Instead of inflexible furnishings and complicated layouts, current architectural design is likely to emphasize a minimalist, open concept to support a bricks and clicks approach.

hangers, clothing, shopping
  1. Valuing outdoor spaces for safety, thrift, and flexibility

In the past, a retail establishment seldom placed value on open outdoor spaces. With the pandemic, open outdoor retail spaces offering curb-side delivery and outdoor shopping became an asset.

The pop-up

Pop-ups are retail stores or other businesses that open quickly in a temporary location for a limited time. Outdoor pop-ups have proven perfect for shoppers who want an in-person shopping experience with minimal personal exposure and risk; and perfect, as well, for retailers that need to pivot quickly without a significant financial investment.

The popularity of the pop-up has led retail architects to emphasize exterior store layout. Without the finishing touches provided by retail design, your pop-up could look like nothing more than a sidewalk sale. By reserving open outdoor space and including pop-ups in the design, retail architects emphasize your brand, complement your store front, and give customers a quality shopping experience.

It’s the primary reason architects are designing brick-and-mortar shops with more outdoor space around them.

Room for Curb-side

Remember when grocery stores started offering curb-side services? For many, “curb-side” was really just a roped-off area of the parking lot where it was hard to see and maneuver.

The pandemic has made curb-side services a highly profitable feature, and retail architects are designing with them in mind. Like pop-ups, curb-side services have increased the value of open, outdoor space around the retail establishment. Retail architects designing a brick-and-mortar store with curbside delivery bring their creativity and expertise to parking, signage, traffic flow, and branding to get the most bang for a retailer’s buck.

  1. Designing for a quality experience

We’ve missed the in-store shopping experience—oh, how we’ve missed it! Now when we walk into a retail store again to do our shopping there’s a bit of a thrill, a sense of renewed freedom. It’s something we used to take for granted, but like so much else—that’s changed.

For many consumers, the online or curb-side experience may be convenient, but it lacks the transactional qualities we value as human beings. In our return to in-store shopping we have a greater appreciation for what that experience provides. As a result, consumers are electing to spend their time shopping in establishments that offer an enjoyable experience that is personally relatable.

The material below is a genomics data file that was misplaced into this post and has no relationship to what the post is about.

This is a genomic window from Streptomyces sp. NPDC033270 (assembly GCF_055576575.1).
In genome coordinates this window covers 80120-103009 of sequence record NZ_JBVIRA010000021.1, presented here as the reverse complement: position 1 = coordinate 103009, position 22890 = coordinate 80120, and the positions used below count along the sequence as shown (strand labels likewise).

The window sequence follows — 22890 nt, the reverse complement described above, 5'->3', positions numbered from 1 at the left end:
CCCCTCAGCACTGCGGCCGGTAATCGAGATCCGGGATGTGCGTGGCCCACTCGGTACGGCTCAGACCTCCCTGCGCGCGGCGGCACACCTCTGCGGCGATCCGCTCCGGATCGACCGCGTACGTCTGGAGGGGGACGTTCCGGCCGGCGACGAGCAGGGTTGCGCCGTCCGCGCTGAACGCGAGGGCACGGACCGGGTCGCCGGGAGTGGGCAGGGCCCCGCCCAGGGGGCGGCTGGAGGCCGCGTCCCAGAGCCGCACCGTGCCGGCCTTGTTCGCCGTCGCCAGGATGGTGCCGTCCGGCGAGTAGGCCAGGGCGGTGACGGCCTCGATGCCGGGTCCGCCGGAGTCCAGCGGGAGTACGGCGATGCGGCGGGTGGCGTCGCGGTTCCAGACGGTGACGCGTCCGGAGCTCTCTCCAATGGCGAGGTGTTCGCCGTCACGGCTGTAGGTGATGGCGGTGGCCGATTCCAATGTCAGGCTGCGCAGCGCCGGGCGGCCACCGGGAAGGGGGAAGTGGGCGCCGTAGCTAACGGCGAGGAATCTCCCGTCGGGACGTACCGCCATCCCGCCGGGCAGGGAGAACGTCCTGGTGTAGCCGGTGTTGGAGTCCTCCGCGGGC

Store design for social media presence

One way retailers secure customer loyalty is by creating opportunities for the customer to self-identify with the brand, and nothing says “self-identification” like social media. Retailers today know that store design and the look of their merchandising contribute to their store being “Instagrammable.”

For that reason, design architects are designing spaces that sell ideas as much as products and look great in photos as well as in person. For example, Victoria’s Secret includes mirrors throughout their stores, in part to enhance customers’ selfies. Architects design both exteriors and interiors that encourage customers to identify with the brand, and to advertise that identification through their social media.

retail design trends
  1. Maximizing the satisfaction of in-person connection

It’s clear consumers do, in some ways, long to return to the in-store buying experience. Forbes reports that in 2021 brick-and-mortar sales grew faster than e-commerce for the first time in a decade. More than ever, in-store consumers are looking for an emotional experience.

Retail architects enhance the emotional connection shoppers feel by providing what marketing consultant Scott Neitlich refers to as “an emotional, physical, tactile, visual, and auditory experience.” The publication Architecture + Design goes so far as to say “Architects are increasingly becoming poets, creating memorable spaces that calm, energize, uplift, and create happiness.”

Approaches include a greater synergy between exterior and interior spaces, making greater use of natural lighting, minimalist approaches that encourage a sense of calm and peace, and use of natural textures, such as grasses and unfinished wood, to blend indoor and outdoor spaces.

Retail design trends that last

Retailers can no longer afford to design for current trends that come and go. In actuality, the post-pandemic culture is less taken with the trend of the moment and more appreciative of designs and trends that last (these days, we’re all a little burned out by constant change). Partnering with a retail architect who can design a space that is flexible and pleasing to consumers can bring your brand to life while enabling you to adapt to change.